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The Milk Carton Kids: At Life's Crossroads, A Duo Looks Both Ways

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The Milk Carton Kids: At Life's Crossroads, A Duo Looks Both Ways

The Milk Carton Kids: At Life's Crossroads, A Duo Looks Both Ways

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This is WEEKEND EDITION from NPR News. I'm Scott Simon. Kenneth Pattengale and Joey Ryan were doing just fine as solo performers, then one night, Kenneth was playing this song in a bar:


KENNETH PATTENGALE: (Singing) The food was as I like it, cold, wet, and in that wonderful tin can shape. I had it marked in a pawprint on the dog door the day that I finally planned my escape...

SIMON: And Joey walked in.

JOEY RYAN: I heard Kenneth perform a song that he'd written from the perspective of a dead dog only very recently having been hit by a truck. And it was that sort of uplifting material that drew us together.

SIMON: (Laughing) I was about to say, I don't think I've ever heard a song quite like that but...

RYAN: Well, neither had I. I mean, we struck up a friendship over that typical brand of levity that has become ours.


SIMON: And now they're a duo - the Milk Carton Kids. Their new album is "The Ash & Clay."


THE MILK CARTON KIDS: (Singing) Swing sets are empty, like dirt turned darker than night. Center of this town, it used to whirl in the glow of twilight.

SIMON: Kenneth Pattengale and Joey Ryan have been compared to Simon and Garfunkel for their close harmony vocals and songs that are precise, softly uttered poems. And their banter - well, they sound a bit like a long-married couple.

PATTENGALE: We're not super bright. We have a very bright audience. In fact, the album title itself, "The Ash & Clay," we were on stage in New York. I think Joey was giving me the business about the punctuation that I put into song titles. And so I think just offhandedly I mentioned something about the ampersand being a symbol. And somebody very quickly raised their hand in the audience and corrected us that it was a ligature.

RYAN: Our audience is full of English professors.


THE MILK CARTON KIDS: (Singing) You look around you, one day what you once knew didn't stay. Let's come home before the girls all go. Let's come home tonight...

SIMON: Let me ask you about this title track. Is this a song about taking hold of the moment in life?

RYAN: Perhaps. I think there's a very particular moment - and this is Joey here, but I give all due credit to Kenneth for taking the lead on the writing of the title track here, "The Ash & Clay." We, you know, both of us sitting here, and you can't tell necessarily from the radio, have turned 30 recently. And I think for the first time, we're in a unique position of having as much to look back on and to miss, you know, to remember fondly and also to regret as we have to look forward to.

PATTENGALE: I like the way you put it, Scott - is it about capturing a moment? And I think the answer is yes. But I think the answer is yes if you also allow that the song is just as much about not trying to miss the moment.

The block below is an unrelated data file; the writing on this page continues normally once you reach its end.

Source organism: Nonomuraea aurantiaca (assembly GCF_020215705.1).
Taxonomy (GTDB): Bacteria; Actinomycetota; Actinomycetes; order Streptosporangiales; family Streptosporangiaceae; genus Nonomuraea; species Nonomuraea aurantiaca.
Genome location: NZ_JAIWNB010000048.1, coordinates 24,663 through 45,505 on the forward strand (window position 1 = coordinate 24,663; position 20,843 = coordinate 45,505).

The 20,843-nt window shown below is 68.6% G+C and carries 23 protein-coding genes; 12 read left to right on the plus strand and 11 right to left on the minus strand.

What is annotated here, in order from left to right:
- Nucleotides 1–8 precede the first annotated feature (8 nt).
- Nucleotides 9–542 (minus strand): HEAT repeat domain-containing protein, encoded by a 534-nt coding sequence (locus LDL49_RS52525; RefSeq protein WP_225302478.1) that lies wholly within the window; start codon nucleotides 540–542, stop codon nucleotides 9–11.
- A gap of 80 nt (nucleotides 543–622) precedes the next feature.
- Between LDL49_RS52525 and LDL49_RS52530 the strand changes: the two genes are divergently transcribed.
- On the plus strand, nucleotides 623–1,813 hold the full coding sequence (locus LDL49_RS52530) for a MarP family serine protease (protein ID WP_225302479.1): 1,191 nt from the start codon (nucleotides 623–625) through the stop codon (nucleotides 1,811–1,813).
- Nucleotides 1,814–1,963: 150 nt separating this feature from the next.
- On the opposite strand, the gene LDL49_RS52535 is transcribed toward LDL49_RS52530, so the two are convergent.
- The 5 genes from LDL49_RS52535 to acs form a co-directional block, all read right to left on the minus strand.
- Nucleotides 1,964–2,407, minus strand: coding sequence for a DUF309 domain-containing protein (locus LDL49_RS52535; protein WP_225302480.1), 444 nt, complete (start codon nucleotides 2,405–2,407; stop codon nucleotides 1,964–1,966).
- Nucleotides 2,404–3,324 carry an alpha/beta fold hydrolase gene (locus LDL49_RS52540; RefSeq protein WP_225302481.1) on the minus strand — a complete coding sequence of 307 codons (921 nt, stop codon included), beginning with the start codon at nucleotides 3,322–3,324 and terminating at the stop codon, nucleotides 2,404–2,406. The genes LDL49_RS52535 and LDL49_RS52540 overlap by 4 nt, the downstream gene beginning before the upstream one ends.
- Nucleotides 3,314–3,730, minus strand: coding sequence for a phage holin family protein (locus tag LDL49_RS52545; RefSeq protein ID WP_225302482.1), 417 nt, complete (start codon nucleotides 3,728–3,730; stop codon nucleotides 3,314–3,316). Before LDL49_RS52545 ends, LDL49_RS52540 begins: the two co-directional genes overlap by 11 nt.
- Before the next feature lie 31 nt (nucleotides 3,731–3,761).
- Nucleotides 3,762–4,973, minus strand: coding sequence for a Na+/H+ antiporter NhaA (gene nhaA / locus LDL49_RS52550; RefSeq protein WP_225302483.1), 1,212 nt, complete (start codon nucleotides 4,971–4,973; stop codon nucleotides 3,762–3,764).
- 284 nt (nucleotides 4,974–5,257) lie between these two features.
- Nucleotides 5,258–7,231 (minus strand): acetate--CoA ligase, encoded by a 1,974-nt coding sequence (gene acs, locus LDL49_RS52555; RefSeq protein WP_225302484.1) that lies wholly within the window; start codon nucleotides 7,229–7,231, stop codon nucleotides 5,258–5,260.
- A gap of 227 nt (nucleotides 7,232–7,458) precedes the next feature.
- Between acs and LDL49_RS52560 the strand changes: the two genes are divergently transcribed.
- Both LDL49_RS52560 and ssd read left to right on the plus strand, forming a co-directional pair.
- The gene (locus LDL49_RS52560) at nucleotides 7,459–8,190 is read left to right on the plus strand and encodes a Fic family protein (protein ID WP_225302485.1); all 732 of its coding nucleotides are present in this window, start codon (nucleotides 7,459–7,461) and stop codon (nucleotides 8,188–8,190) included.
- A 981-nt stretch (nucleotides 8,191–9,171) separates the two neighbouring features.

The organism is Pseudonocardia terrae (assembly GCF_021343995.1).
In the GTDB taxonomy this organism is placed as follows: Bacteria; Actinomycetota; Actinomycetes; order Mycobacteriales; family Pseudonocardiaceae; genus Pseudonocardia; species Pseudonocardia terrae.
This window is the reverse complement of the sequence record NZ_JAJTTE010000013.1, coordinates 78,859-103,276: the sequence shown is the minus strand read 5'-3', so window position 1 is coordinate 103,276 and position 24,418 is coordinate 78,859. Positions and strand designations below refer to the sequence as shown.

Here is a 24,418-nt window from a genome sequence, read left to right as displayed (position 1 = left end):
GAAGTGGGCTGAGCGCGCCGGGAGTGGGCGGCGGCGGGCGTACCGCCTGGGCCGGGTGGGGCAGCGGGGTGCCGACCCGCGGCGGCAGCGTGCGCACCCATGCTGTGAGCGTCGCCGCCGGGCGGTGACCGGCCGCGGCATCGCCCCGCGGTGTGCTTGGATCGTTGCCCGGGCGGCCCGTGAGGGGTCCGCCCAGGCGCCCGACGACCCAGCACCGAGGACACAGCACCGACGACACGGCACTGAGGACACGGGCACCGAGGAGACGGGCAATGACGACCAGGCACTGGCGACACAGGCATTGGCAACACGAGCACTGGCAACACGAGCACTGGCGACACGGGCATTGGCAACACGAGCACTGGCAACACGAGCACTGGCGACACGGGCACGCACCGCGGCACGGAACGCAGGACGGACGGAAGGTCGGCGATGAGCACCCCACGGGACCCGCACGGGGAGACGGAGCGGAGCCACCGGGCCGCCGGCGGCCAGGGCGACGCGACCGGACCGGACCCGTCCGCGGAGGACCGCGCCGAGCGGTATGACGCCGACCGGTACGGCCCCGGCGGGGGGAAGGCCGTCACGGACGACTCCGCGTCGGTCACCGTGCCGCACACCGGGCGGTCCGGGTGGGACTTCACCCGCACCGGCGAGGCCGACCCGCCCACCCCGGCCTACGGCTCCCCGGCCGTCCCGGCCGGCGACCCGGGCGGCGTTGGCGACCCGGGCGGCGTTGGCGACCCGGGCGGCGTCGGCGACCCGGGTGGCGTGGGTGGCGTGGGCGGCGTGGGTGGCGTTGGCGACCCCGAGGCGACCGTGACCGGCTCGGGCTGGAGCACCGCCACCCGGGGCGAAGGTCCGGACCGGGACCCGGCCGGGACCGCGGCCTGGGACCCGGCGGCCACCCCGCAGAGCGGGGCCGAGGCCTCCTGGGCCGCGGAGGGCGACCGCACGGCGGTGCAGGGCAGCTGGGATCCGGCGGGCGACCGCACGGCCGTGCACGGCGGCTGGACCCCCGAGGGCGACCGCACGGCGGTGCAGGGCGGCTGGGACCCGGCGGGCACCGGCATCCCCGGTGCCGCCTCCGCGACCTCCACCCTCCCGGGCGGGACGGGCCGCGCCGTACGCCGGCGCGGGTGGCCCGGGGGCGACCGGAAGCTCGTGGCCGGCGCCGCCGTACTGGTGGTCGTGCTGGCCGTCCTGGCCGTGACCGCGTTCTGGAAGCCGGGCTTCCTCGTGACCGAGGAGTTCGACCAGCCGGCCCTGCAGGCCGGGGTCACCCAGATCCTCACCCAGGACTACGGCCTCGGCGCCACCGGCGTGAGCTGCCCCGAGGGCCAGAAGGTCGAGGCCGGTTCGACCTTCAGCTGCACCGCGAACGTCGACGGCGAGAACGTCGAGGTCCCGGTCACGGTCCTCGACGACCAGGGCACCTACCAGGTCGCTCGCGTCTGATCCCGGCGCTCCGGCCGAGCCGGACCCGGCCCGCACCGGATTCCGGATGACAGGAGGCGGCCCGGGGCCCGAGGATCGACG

SIMON: Let me ask about another song on this album, "Snake Eyes."


THE MILK CARTON KIDS: (Singing) Slow holy roller, it's just rock and roll. Hold your tears where they've hung all these years, down from the heavens above...

SIMON: I love the lyrics, particularly that line that goes "hold your tears where they've hung all these years, down from the heavens above."

RYAN: That's one of the more impressionistic songs lyrically that has come out of our collaboration. And it's sort of a meditation on nostalgia. You're looking back on something usually fondly, it implies, but at the same time it's a very sad notion to acknowledge that it's gone. So, I think the lyrics in that song circumspectly, I think, get at a meditation on that theme.


SIMON: Tell me about your guitars, if you could.

RYAN: I play a 1951 Gibson J45.

SIMON: This is Joey Ryan, yeah.

RYAN: This is Joey here. And I've got it tuned down a whole step. And it leaves off on the low end right where Kenneth's picks up on the high end. He plays a 1954 Martin O15.


THE MILK CARTON KIDS: (Singing) Seems to have forgotten me. If it has...

PATTENGALE: Well, and they have character and they have their own senses of humor. They've got their own, their real strong identity. You know, it's obviously not very active.

RYAN: Mine really messes with me, a lot. It plays on my insecurities.


SIMON: I want to ask this question delicately, but how did you meet your guitars? If it's none of my business, I apologize.

RYAN: Well, that is very forward of you. But mine is actually a really lovely story. A fan, back in the days when I had no business having any fans at all, decided somehow that she wanted to give me a guitar. And that's the only guitar that I have and it's the only guitar that I play.

PATTENGALE: I still don't know how you got through that one. Was your...

RYAN: Kenneth doesn't believe in altruism or good will.

PATTENGALE: No, I certainly do. I just don't know how your wife would ever allow you to give your personal address to somebody who clearly had sort of stalkerish tendencies.

RYAN: Well, I wasn't married at the time and I didn't give my personal address. I'm not stupid.

PATTENGALE: Oh, all right.

SIMON: Hi. We're over here.


SIMON: Just thought I...

RYAN: Just a second. We're almost done.


THE MILK CARTON KIDS: (Singing) In the air, that's the way they use to find their own way home. By the stars on their own, by the stars on their own...

SIMON: Joey Ryan and Kenneth Pattengale are the Milk Carton Kids. Their new album, "The Ash & Clay," is out next week. But you can preview a few of their tracks right now at

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